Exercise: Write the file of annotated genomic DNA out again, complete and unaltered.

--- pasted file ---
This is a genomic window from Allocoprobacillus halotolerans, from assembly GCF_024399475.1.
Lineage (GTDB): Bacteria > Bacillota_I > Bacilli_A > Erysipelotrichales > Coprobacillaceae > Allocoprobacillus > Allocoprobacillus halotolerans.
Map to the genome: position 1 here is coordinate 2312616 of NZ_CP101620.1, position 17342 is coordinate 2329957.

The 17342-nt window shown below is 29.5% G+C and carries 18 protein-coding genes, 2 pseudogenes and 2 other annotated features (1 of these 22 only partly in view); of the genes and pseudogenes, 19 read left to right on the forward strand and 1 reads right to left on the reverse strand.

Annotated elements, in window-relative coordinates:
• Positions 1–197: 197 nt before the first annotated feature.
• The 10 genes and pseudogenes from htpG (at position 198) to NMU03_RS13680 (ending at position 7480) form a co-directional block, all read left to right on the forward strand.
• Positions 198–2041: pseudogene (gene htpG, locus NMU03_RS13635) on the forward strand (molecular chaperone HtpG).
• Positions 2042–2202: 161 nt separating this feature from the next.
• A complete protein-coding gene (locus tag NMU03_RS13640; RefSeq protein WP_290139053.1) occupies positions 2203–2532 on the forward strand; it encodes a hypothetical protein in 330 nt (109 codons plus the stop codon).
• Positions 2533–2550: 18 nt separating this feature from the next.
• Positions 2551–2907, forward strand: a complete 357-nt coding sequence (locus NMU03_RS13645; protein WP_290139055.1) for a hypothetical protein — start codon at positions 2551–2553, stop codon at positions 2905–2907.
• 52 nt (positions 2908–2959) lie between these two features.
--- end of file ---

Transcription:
This is a genomic window from Allocoprobacillus halotolerans, from assembly GCF_024399475.1.
Lineage (GTDB): Bacteria > Bacillota_I > Bacilli_A > Erysipelotrichales > Coprobacillaceae > Allocoprobacillus > Allocoprobacillus halotolerans.
Map to the genome: position 1 here is coordinate 2312616 of NZ_CP101620.1, position 17342 is coordinate 2329957.

The 17342-nt window shown below is 29.5% G+C and carries 18 protein-coding genes, 2 pseudogenes and 2 other annotated features (1 of these 22 only partly in view); of the genes and pseudogenes, 19 read left to right on the forward strand and 1 reads right to left on the reverse strand.

Annotated elements, in window-relative coordinates:
• Positions 1–197: 197 nt before the first annotated feature.
• The 10 genes and pseudogenes from htpG (at position 198) to NMU03_RS13680 (ending at position 7480) form a co-directional block, all read left to right on the forward strand.
• Positions 198–2041: pseudogene (gene htpG, locus NMU03_RS13635) on the forward strand (molecular chaperone HtpG).
• Positions 2042–2202: 161 nt separating this feature from the next.
• A complete protein-coding gene (locus tag NMU03_RS13640; RefSeq protein WP_290139053.1) occupies positions 2203–2532 on the forward strand; it encodes a hypothetical protein in 330 nt (109 codons plus the stop codon).
• Positions 2533–2550: 18 nt separating this feature from the next.
• Positions 2551–2907, forward strand: a complete 357-nt coding sequence (locus NMU03_RS13645; protein WP_290139055.1) for a hypothetical protein — start codon at positions 2551–2553, stop codon at positions 2905–2907.
• 52 nt (positions 2908–2959) lie between these two features.